Among the groups which have determined not to allow these practices continue and intensify is the Ontario Coalition Against Poverty (OCAP). OCAP has been at the forefront of developing new, creative and effective ways of dealing with government agencies which target for mistreatment those who are deemed to be vulnerable. One of the most successful practices pioneered by OCAP is “direct action casework.” Unlike more hierarchical “client/caregiver” forms of casework, direct action casework directly involves the people facing injustice allowing them to determine what course of action to take. Unlike more passive forms of casework, direct action casework goes directly to the source of injustice, whether a welfare office, landlord or immigration office, mobilizing large numbers of community members (neighbors, students, unionists, activists) to get whatever is needed.

Over the years, this approach has been highly succesful winning such tangible benefits as welfare and disability checks, wheelchairs, rent refunds and even stays of deportation. In three years OCAP has supported over 50 families with immigration work.

Despite being a movement made up primarily of poor people, unemployed worker and homeless people, OCAP has been a pole of attraction for struggles against local regimes of neoliberal global governance. Through direct actions, rank-and-file militance and community organizing based on a sense of working class unity, OCAP has provided an impetus for a recomposition of class struggle forces across the borders which keep our class so divided.

Finally, in early May, 2002, Brendalyn McDonald received a favorable decision on her application to apply for permanent residence. This was a major victory and came only after months of fighting the deportation order by Brendalyn, her family and allies. OCAP’s efforts, including written correspondence and phone calls, small and large scale actions, the mobilization of unions and drawing media coverage, were critical in this victory and show the type of work that needs to be done to fight off government attacks.


Racial and economic profiling maintains the system of divide and conquer which allows bosses and governments to play sectors of the working class against each other. It is part of longstanding practices which drive wages down and prevent opposition movements from forming.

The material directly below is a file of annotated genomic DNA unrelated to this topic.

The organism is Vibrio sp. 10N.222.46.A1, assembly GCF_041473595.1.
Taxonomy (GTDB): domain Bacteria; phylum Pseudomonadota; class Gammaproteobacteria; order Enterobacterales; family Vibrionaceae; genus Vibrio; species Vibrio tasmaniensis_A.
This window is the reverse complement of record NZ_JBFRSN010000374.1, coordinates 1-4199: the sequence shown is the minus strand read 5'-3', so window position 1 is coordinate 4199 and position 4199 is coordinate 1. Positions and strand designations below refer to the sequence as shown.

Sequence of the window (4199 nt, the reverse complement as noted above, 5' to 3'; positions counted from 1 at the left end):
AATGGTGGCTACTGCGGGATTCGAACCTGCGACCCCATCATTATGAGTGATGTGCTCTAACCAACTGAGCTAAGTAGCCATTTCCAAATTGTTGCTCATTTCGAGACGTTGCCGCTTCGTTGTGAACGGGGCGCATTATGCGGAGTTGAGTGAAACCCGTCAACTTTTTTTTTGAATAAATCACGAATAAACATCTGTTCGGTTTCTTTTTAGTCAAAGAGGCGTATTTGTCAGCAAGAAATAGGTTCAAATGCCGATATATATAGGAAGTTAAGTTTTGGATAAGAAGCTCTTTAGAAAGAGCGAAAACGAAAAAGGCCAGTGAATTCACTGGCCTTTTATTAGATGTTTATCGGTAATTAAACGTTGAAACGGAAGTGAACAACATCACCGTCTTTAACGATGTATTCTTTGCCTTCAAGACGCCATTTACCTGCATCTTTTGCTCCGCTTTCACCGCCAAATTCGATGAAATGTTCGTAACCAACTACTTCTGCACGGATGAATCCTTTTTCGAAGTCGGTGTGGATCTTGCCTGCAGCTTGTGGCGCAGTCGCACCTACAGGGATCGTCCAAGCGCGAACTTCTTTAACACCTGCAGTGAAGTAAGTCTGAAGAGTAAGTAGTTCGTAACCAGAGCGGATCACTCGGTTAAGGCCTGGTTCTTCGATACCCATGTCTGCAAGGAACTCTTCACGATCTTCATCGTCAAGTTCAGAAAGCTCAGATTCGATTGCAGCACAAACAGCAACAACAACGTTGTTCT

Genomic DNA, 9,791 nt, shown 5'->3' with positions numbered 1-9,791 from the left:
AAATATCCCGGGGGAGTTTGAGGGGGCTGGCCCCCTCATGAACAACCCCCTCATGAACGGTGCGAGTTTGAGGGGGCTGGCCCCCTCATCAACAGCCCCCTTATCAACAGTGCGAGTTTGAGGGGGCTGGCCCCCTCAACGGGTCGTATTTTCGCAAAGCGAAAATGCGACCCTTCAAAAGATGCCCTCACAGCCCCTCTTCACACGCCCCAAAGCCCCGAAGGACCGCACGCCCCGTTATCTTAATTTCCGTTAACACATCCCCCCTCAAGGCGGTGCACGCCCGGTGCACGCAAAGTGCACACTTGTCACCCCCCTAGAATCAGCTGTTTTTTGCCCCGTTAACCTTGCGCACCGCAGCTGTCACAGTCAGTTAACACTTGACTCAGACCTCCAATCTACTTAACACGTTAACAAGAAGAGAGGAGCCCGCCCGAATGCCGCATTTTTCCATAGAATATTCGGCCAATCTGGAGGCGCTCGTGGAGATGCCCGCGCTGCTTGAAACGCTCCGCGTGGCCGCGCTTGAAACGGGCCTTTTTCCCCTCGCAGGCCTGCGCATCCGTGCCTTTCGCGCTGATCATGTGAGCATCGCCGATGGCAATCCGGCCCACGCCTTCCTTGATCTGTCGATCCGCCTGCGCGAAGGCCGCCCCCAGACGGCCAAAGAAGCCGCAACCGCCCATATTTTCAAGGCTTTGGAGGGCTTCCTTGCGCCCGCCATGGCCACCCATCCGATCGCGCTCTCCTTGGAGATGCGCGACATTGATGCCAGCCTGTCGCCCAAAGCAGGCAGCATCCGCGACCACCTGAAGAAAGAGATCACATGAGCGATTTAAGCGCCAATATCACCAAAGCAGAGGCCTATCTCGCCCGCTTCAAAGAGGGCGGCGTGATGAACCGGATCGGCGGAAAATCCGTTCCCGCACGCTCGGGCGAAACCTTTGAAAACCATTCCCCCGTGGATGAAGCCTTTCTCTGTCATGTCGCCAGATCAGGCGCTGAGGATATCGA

The unequal distribution of rights ensured by state definitions of citizen, immigrant, refugee or “illegal” serve the interests of capital in several ways. At the same time these differential categories harm workers across the board. First, the limitation of political or legal rights on the basis of birthplace makes people vulnerable and open to intimidation and extreme exploitation. Denial of social benefits such as welfare, disability benefits and unemployment benefits ensures a precarious workforce willing to take on undesirable or dangerous work and less able to organize for better conditions. Differential categories of citizenship also serve as markers of difference separating workers.

Workers have to get past the racist anti-immigrant hysteria, so readily manipulated by bosses and politicians, to recognize that immigrants are not the cause of the social ills of capitalism. Poverty, violence and unemployment are standard outcomes of capitalist production for profit.

Immigration is the movement of people affected by that exploitation. Poverty and unemployment result from the capitalist structuring of work which sees some work 60-hour weeks while others are left without work. In reality, the ills of capitalism can only really be alleviated when those affected by exploitation, employed and unemployed, immigrants and non-immigrants, embrace each other in solidarity to defend against exploitation. This should be initiated by organized labor and will require that organized labor work to overcome the nationalism which has driven much of labor politics in Canada.

This sort of working class cooperation, especially in this global age of capital movement across all borders, is necessary for a real defense of our neighbors and communities. Conversely, the strengthening of the state’s powers and the tightening of border controls only works to tear apart our communities.